ORCID Identifier(s)


Graduation Semester and Year




Document Type


Degree Name

Doctor of Philosophy in Mechanical Engineering


Mechanical and Aerospace Engineering

First Advisor

Dereje Agonafer


The Datacom facility which comprises rooms or closets used for communication, computers/servers or electronic equipment requires cooling unit which consumes 31% (23% HVAC cooling + 8% HVAC fans) of overall energy. The ASHRAE TC9.9 subcommittee, on Mission Critical Facilities, Data Centers, Technology Spaces, and Electronic Equipment, has suited the data center’s executives by permitting brief period outings of the environmental conditions outside the prescribed temperature-humidity range, into passable extents A1-A3. To comprehend the expanding server densities and the required cooling vitality costs, data center operators are falling back on cost cutting measures. For instance, they are not firmly controlling the temperature and humidity levels as per ASHRAE recommended envelope and as a rule turning to airside economizers with the related danger of bringing particulate and gaseous contaminants into their data centers. This dissertation is a first attempt at addressing this challenge by characterizing contamination found in a real-world data center to expand ASHRAE envelope. In situ studies of contaminants found in data centers using air-side economization and corresponding ASHRAE Envelope Expansion in Airside Economization is the main objective of this PhD Dissertation. This study serves several purposes: 1.) Cumulative corrosion damage study for the correlation of equipment reliability to levels of airborne corrosive contaminants and the study of the degree of reliability degradation, when the equipment is operated, outside the recommended range, in the allowable temperature-humidity range in geographies with high levels of gaseous and particulate contamination. 2.) Experimental description of information technology equipment reliability exposed to a data center using airside economizer operating in recommended and allowable ASHRAE envelopes in an ANSI/ISA classified G2 environment to estimate the end of the life of the components and to determine the free air cooling hours for the site. The study took place at the modular data center which uses air-side economizer located at Dallas Industrial area which falls under ISA 71.04-2013 severity level G2. 3.) The servers were removed, and qualitative study of cumulative corrosion damage was carried out. The particulate contaminants were collected from different locations of a server and material characterization was performed using Scanning Electron Microscopy (SEM), Energy Dispersive Spectrometer (EDS) and Fourier Transform Infrared Spectroscopy (FTIR). The analysis from these results helps to explain the impact of the contaminants on IT equipment reliability. 4.) To develop a precise and cost-effective technique to measure deliquescent relative humidity of particulate contaminants found in a data center utilizing airside economization. To develop an experimental technique to measure the DRH of dust particles by logging the leakage current versus %RH for the particulate matter dispensed on an interdigitated comb coupon. To validate this methodology, the DRH of pure salts like MgCl2, NH4NO3 and NaCl is determined and their results are then compared with their published values. This methodology can therefore be implemented to help lay a modus operandi of establishing the limiting value or an effective relative humidity envelope to be maintained at a real-world data center facility for its continuous and reliable operation at its respective location. 5.) The interdigitated comb coupon is lodged with a dust solution in the form of slurry taken from various servers in an actual modular Data Center. The results obtained, and the methodology used in this study can pioneer in standardizing the limiting %RH values for various operating conditions in real world Data Centers, and 6.) This dissertation also examines the flow path of contaminants in high density data centers to determine the most vulnerable location using the computational techniques. Full submersion of servers in dielectric oils offers an opportunity for significant cooling energy savings and increased power densities for data centers. The enhanced thermal properties of oil can lead to considerable savings in both the upfront and operating costs over traditional air cooling methods. Despite recent findings showing the improved cooling efficiency and cost savings of cooling fluids, this technique is still not widely adopted. Many uncertainties and concerns persist regarding the non-thermal aspects of a single-phase immersion cooled data center. This study serves multiple purposes: 1.) To measure the thermal performance of a single-phase immersion cooled server at extreme temperatures for prolonged time. Thermal overstress experiment was performed on a fully immersed server and its cooling system components. This work explores the performance of a server and other components like pump including flow rate drop, starting trouble and other potential issues under extreme climatic conditions. 2.) The dissertation presents impact of form factor on a maximum junction temperature and thermal resistance at the server level. This work is to provide an insight to increase the rack density by reducing form factor of an existing server. The heat sink is a critical part for cooling effectiveness at server level. This work is to provide an efficient range of operation for heat sink with numerical and computational modelling of a third-generation open compute server for immersion cooling application. A parametric study is conducted, and the thermal efficiency has been optimized for mineral oil and EC 100. 3.) This research reviews the changes in physical and chemical properties of information technology (IT) equipment and compatibility of materials like polyvinyl chloride (PVC), printed circuit board (PCB) and switching devices with mineral oil and EC 100 to characterize the interconnect reliability of materials. For the first time, material compatibility is being tested. Accelerated thermal degradation testing of printed circuit board, passive components and optical fibers for single phase immersion cooling systems is a significant part of this study. The study proposes a testing methodology which can be adopted by all for evaluating the reliability of electronic packages and components when immersed in a dielectric fluid. The study indicates the effect of mineral oil and EC 100 on IT equipment reliability and reliability enhancements for immersion cooled data centers and, 4.) This dissertation also includes Cup Burner Experiment as per ISO 14520/NFPA 2001 standard to determine the minimum design concentration of fire extinguishing agent for the class B hazard of heavy mineral oil and the class C hazard of electronic equipment as a part of the safety concerns for oil cooled data centers.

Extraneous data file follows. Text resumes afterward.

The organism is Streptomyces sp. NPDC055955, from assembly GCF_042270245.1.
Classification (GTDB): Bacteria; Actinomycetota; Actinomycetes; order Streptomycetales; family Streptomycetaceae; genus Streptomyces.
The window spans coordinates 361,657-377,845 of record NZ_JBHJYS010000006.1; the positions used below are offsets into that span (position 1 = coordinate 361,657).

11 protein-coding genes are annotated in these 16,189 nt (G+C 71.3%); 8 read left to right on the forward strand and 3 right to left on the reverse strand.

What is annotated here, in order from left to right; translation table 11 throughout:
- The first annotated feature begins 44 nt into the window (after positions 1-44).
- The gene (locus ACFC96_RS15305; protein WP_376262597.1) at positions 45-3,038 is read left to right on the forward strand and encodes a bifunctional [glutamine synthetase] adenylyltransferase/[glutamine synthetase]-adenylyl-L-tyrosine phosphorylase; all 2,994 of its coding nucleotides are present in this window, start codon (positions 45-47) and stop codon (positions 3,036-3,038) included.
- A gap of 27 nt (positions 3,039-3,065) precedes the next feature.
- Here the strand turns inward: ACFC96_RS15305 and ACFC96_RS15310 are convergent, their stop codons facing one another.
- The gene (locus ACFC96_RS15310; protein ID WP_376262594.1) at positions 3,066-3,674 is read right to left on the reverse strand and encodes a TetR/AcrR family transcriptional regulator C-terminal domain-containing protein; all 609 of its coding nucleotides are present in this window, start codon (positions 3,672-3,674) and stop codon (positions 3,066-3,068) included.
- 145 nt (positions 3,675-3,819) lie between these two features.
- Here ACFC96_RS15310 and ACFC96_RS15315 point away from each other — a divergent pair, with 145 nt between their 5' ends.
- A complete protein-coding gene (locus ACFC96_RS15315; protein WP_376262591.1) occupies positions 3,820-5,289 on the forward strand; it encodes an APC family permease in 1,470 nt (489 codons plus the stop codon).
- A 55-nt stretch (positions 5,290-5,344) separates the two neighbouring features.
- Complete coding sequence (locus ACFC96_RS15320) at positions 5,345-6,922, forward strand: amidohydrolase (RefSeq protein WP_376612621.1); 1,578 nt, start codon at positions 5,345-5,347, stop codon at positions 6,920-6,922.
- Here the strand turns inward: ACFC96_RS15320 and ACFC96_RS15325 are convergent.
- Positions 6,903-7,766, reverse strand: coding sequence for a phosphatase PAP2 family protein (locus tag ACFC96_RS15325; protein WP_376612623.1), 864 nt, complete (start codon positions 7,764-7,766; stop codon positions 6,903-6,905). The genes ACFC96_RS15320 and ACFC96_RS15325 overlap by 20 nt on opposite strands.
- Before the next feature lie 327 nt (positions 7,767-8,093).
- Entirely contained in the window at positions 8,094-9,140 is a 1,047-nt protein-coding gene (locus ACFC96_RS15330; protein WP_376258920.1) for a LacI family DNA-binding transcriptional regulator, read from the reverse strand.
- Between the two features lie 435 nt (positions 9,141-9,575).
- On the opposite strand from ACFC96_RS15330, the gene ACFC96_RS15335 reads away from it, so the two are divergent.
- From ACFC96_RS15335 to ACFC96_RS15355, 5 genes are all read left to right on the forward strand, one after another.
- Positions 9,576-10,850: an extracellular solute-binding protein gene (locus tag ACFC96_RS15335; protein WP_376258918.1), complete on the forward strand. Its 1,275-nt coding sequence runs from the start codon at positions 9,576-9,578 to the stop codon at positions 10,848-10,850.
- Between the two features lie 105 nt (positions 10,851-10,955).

Gaseous contaminants, Harsh environment, Immersion cooling, Reliability, Electronic packaging, Synthetic fluids, Particulate contaminants


Aerospace Engineering | Engineering | Mechanical Engineering


Degree granted by The University of Texas at Arlington